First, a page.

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///2013 Abstract Details
2013 Abstract Details2019-08-02T16:57:45-05:00

Accidental administration of epidural Oxytocin in laboring patient: case report and root cause analysis.

Abstract Number: S 59
Abstract Type: Case Report/Case Series

Igor Ianov MD1 ; Natesan Manimekalai MD2; Izabela Wasiluk MD3; Anita Vinjirayer MD4


Epidural analgesia during vaginal delivery is widespread practice in current obstetric anesthesia. Epidural administration of unintended substance is well known and potentially devastating complication. Pubmed search reveals epidural administration of chlorhexidine, oxytocin, insulin, vecuronium, rocuronium, atracurium, succinylcholine, tramadol, acetaminophen , potassium chloride, magnesium sulfate, metaraminol, cefazolin, gentamicin, glucose, fat emulsion and dextran. (1-6)


We present a case of healthy G4P3 parturient, scheduled for standard labor analgesia procedure. After uneventful placement and epidural administration of two test doses of what was believed to be 0.1% Bupivacaine with 2mcg/ml of fentanyl. No immediate motor block was detected after first test dose ruling out intrathecal placement. After 5 minutes second test dose was given to establish analgesia level and confirm epidural placement. This is routine way of ruling out intrathecal and intravascular position of epidural catheter adopted by our service. We draw test doses from premade epidural solution bag before procedure start. Soon after test doses it was noticed that by mistake Oxytocin solution of 30 units in 500 ml of NS was attached to epidural tubing though which test doses were drawn. Patient made aware of the error and epidural infusion was never started with regular neurological checks performed every hour. Patient delivered vaginally and no neurologic deficits were assessed. Follow up did not reveal any neurological deficit after 10 days.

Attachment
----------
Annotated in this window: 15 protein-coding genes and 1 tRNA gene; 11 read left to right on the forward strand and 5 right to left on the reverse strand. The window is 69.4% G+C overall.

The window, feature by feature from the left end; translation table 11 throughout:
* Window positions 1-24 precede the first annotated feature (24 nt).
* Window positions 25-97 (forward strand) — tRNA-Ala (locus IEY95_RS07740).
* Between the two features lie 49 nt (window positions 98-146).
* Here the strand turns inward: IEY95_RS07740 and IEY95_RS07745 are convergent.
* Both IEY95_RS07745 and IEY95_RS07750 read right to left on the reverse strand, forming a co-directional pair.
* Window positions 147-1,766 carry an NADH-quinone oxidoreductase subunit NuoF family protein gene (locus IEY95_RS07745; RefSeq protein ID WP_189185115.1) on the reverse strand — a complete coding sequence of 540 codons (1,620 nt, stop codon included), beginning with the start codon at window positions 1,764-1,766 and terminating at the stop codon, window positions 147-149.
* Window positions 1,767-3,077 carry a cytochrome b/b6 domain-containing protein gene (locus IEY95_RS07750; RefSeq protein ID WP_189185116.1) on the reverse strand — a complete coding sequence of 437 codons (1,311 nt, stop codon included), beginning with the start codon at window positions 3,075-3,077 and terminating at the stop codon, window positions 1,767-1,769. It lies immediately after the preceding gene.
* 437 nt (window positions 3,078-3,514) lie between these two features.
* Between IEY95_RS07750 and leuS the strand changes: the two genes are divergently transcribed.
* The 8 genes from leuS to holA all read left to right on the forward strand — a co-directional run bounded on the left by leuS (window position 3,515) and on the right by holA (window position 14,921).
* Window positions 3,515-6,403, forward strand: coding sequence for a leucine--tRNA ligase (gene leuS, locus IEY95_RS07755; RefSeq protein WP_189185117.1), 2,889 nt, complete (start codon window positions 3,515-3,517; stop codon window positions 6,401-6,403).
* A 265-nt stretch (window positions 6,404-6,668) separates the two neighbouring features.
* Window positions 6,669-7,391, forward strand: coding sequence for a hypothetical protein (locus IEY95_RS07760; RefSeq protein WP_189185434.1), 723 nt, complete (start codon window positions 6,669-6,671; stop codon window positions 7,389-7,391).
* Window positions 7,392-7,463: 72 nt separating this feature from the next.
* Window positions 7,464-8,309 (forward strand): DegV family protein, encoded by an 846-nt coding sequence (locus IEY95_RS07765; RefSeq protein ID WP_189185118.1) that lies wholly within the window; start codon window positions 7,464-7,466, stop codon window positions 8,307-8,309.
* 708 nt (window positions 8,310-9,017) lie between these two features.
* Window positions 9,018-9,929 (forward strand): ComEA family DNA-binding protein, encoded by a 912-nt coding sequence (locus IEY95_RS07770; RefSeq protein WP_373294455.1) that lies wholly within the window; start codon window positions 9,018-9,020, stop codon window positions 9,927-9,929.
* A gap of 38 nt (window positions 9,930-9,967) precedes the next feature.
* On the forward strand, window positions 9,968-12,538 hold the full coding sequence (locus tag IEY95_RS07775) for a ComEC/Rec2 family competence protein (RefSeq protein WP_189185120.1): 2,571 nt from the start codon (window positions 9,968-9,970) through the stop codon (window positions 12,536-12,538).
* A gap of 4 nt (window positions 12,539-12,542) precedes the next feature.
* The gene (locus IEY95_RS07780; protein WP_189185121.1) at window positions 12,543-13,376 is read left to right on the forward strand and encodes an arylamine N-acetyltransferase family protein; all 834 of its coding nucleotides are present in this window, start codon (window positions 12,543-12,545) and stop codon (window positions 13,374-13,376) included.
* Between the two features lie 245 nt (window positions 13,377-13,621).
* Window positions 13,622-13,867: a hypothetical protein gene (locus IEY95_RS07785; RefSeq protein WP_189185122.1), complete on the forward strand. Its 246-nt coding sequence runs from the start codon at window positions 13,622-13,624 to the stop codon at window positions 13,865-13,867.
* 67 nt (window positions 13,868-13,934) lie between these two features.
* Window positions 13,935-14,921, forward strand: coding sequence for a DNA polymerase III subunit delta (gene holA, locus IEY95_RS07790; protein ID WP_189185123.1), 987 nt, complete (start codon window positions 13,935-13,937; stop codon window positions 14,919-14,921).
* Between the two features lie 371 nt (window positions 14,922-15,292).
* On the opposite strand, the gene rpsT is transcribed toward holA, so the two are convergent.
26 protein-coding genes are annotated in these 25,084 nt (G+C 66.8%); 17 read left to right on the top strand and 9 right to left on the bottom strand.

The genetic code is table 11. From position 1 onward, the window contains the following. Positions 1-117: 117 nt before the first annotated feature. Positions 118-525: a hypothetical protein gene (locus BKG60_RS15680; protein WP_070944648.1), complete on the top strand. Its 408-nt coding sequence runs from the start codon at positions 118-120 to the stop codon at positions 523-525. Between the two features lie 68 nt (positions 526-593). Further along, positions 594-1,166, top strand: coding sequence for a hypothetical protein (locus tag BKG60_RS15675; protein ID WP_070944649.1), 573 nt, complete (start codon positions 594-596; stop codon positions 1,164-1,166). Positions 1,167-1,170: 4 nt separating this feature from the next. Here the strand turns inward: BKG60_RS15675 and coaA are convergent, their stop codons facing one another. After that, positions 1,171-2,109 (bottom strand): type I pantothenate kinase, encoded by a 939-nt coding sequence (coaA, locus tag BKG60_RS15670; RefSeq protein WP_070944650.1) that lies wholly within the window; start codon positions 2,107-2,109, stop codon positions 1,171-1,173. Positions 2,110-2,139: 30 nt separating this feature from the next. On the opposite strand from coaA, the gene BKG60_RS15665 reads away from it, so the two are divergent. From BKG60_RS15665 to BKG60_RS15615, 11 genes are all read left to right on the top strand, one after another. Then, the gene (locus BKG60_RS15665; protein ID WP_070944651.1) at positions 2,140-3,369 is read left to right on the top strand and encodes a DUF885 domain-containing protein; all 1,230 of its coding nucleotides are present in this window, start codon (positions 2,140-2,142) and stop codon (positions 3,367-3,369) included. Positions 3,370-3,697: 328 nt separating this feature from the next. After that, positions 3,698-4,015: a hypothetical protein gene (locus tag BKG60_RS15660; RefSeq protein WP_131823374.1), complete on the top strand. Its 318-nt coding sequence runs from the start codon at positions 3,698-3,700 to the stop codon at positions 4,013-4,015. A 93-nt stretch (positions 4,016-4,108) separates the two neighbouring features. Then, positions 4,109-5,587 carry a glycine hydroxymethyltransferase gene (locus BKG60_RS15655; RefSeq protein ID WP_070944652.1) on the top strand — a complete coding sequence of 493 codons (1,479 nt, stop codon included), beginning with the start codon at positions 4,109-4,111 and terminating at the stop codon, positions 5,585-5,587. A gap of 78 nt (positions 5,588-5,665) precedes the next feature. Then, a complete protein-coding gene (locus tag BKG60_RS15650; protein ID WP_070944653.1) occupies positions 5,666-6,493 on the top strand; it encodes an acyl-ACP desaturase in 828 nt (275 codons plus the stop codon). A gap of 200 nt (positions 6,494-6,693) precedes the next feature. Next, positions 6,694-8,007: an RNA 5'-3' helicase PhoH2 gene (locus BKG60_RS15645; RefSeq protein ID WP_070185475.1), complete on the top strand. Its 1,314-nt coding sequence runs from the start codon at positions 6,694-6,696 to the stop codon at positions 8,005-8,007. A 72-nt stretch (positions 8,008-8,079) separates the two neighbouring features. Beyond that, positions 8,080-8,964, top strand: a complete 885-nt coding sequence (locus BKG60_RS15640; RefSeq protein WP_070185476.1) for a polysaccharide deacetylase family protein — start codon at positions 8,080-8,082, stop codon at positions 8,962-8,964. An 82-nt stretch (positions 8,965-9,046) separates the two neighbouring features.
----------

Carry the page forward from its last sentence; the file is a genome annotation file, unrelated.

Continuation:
We present root cause analysis of this incident with recommendations to reduce the risk of such event happening again.


1. Responsiveness to the chlorhexidine epidural tragedy: a mental block? O'Connor M. J Law Med. 2012 Mar;19(3):436-43.

2. Accidental epidural administration of Syntocinon. Ross MJ, Wise A. Int J Obstet Anesth. 2012 Apr;21(2):203-4.

3. Accidental epidural injection of rocuronium.

4. Shin SW, Yoon JU, Baik SW, Lee HJ, Ri HS. J Anesth. 2011 Oct;25(5):753-5.

5. [Paraplegia after inadvertent epidural administration of potassium chloride]. Belyamani L, Elmoqadem A, Elbaite A, Mounir K, Drissi Kamili N. Ann Fr Anesth Reanim. 2008 Jan;27(1):111-3.

6. Inadvertent epidural administration of insulin. Kal JE, Vlassak EE, Bulder ER, Franssen EJ. Anaesthesia. 2007 Jun;62(6):621-3.

SOAP 2013